Canada can be a global innovation leader
This article was originally published December 1, 2014 in the Hill Times. International collaboration is critical to the advancement of science, and this article found that studies featuring international collaboration in their research were more likely to be published in journals with a higher impact and were more likely to be widely cited.
Connecting people across international borders is an important component of a strategy to bring this about.
I met recently with Jonathan Bagger, the new director of TRIUMF, Canada’s national laboratory for nuclear and particle physics. TRIUMF is becoming an innovation driver in nuclear medicine and materials science. It collaborates extensively, with 18 member universities across Canada, and a range of international partnerships. Dr. Bagger, well-known in the world of physics, was himself recruited from the United States after an international search.
A successful research enterprise requires the best and brightest lead researchers. A search for those leaders is necessarily international. International collaboration facilitates innovation and should be encouraged. We must focus on talent retention and recruitment and a commitment to repairing Canada’s damaged international reputation in the science, technology and innovation community.
Talent recruitment is not only required for the leadership of publicly-funded research and development. It is also critical in corporate R&D management. In multinational corporations, the decision of whether or not R&D is conducted in Canada is, in part, dependent on managers competing internally for global allocations of research funding. Moreover, multinationals usually groom top executives by cycling them through their international offices. All else being equal, the presence of top international talent, both in managerial positions and in research positions, will maximize R&D activity in Canada. That talent must be welcomed.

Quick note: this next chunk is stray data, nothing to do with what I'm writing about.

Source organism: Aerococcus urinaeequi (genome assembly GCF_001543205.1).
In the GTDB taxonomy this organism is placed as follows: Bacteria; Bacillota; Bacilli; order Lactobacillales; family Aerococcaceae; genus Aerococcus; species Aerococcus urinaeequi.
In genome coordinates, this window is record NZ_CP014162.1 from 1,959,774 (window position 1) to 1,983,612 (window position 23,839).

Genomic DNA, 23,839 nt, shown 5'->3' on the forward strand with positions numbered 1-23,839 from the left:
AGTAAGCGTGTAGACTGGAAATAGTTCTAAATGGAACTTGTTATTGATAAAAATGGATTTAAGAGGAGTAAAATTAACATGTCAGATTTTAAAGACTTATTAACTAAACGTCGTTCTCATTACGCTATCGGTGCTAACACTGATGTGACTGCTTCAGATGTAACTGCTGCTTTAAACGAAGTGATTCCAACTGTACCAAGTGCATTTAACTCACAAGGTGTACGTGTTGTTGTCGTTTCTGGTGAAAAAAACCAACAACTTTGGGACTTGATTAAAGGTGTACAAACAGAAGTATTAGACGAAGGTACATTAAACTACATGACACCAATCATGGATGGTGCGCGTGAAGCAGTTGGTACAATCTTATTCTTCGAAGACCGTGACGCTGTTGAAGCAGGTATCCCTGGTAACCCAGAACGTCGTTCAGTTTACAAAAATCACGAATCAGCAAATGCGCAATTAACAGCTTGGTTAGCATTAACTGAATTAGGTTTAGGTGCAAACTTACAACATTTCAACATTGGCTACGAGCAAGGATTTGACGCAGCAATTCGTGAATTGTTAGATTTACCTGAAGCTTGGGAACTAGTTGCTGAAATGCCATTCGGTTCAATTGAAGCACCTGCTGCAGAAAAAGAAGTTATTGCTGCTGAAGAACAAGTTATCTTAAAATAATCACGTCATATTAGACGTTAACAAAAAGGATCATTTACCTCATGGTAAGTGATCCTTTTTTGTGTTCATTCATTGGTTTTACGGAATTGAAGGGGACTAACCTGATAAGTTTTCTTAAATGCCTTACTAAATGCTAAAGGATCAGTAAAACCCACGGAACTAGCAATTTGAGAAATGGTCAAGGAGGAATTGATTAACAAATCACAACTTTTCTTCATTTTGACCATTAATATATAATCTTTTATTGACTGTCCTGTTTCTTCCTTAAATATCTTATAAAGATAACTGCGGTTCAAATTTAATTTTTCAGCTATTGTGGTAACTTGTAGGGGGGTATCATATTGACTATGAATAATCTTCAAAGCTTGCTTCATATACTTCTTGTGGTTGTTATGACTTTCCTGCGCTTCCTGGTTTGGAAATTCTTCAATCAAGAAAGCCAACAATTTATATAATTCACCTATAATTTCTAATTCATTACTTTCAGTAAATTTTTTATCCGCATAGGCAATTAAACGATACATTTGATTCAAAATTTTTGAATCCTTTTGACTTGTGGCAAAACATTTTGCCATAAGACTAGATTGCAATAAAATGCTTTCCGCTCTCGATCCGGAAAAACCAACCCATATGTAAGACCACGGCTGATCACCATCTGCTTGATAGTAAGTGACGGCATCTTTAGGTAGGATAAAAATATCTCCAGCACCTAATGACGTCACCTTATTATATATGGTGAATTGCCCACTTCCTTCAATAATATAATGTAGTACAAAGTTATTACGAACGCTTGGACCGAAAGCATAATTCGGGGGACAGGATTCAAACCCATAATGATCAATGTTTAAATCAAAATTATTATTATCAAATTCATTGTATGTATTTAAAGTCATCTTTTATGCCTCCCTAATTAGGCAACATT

Tariffs have been eliminated over the years to encourage the import of advanced machinery and equipment—tools that make Canadian workers more productive. We can take the same view on facilitating the import of leadership in R&D.
One example I encountered was the case of an Asian corporation setting up a research laboratory in my riding. Foreign experts were needed to train Canadian researchers. Because they needed to stay for longer than six months, the company had to go through the Labour Market Opinion and Temporary Foreign Worker process. In this case, and perhaps generally, it might be a good idea to allow business visitors who are coming to Canada for the purpose of “training employees of a Canadian branch of a foreign company” to stay for longer than six months. This sort of accommodation might be part of a larger strategy to facilitate international collaborations, which improve the productivity of Canadian workers.
Funding and choosing priorities for funding is also a critical part of innovation policy. In applied research, private sector partners can be asked to vouch for the potential return on investment in research by risking their own capital. For basic research, the ability to participate in international collaborations is a way of vetting the relevance or strength of a research group. Indeed, the leading edge of science, the kind that is mostly likely to produce spin-off benefits for societies who support it, overwhelmingly involves international collaboration.